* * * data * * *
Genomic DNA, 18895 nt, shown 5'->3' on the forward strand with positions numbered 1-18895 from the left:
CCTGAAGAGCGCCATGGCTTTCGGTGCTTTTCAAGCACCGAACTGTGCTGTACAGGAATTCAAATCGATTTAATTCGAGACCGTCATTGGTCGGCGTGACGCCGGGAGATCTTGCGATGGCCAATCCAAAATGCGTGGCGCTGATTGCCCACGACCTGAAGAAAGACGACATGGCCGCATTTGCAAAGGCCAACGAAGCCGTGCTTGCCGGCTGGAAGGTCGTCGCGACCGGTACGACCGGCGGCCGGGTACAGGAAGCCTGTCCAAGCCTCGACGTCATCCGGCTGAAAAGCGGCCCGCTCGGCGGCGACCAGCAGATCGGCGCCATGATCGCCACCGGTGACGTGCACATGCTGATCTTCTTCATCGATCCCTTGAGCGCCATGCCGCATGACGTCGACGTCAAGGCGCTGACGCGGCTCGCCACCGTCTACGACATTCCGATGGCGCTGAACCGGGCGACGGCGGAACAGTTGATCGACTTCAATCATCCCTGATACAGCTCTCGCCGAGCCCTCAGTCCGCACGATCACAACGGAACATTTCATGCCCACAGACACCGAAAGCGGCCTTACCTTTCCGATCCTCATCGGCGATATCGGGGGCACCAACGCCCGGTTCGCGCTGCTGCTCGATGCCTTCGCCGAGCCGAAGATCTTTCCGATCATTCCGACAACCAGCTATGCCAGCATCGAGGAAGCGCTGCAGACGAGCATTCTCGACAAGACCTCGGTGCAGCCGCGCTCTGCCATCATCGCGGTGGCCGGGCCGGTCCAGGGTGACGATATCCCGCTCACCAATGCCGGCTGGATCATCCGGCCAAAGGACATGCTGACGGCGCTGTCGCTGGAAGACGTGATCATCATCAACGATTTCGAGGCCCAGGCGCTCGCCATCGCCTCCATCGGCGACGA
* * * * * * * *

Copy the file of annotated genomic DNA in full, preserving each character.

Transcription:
Genomic DNA, 18895 nt, shown 5'->3' on the forward strand with positions numbered 1-18895 from the left:
CCTGAAGAGCGCCATGGCTTTCGGTGCTTTTCAAGCACCGAACTGTGCTGTACAGGAATTCAAATCGATTTAATTCGAGACCGTCATTGGTCGGCGTGACGCCGGGAGATCTTGCGATGGCCAATCCAAAATGCGTGGCGCTGATTGCCCACGACCTGAAGAAAGACGACATGGCCGCATTTGCAAAGGCCAACGAAGCCGTGCTTGCCGGCTGGAAGGTCGTCGCGACCGGTACGACCGGCGGCCGGGTACAGGAAGCCTGTCCAAGCCTCGACGTCATCCGGCTGAAAAGCGGCCCGCTCGGCGGCGACCAGCAGATCGGCGCCATGATCGCCACCGGTGACGTGCACATGCTGATCTTCTTCATCGATCCCTTGAGCGCCATGCCGCATGACGTCGACGTCAAGGCGCTGACGCGGCTCGCCACCGTCTACGACATTCCGATGGCGCTGAACCGGGCGACGGCGGAACAGTTGATCGACTTCAATCATCCCTGATACAGCTCTCGCCGAGCCCTCAGTCCGCACGATCACAACGGAACATTTCATGCCCACAGACACCGAAAGCGGCCTTACCTTTCCGATCCTCATCGGCGATATCGGGGGCACCAACGCCCGGTTCGCGCTGCTGCTCGATGCCTTCGCCGAGCCGAAGATCTTTCCGATCATTCCGACAACCAGCTATGCCAGCATCGAGGAAGCGCTGCAGACGAGCATTCTCGACAAGACCTCGGTGCAGCCGCGCTCTGCCATCATCGCGGTGGCCGGGCCGGTCCAGGGTGACGATATCCCGCTCACCAATGCCGGCTGGATCATCCGGCCAAAGGACATGCTGACGGCGCTGTCGCTGGAAGACGTGATCATCATCAACGATTTCGAGGCCCAGGCGCTCGCCATCGCCTCCATCGGCGACGA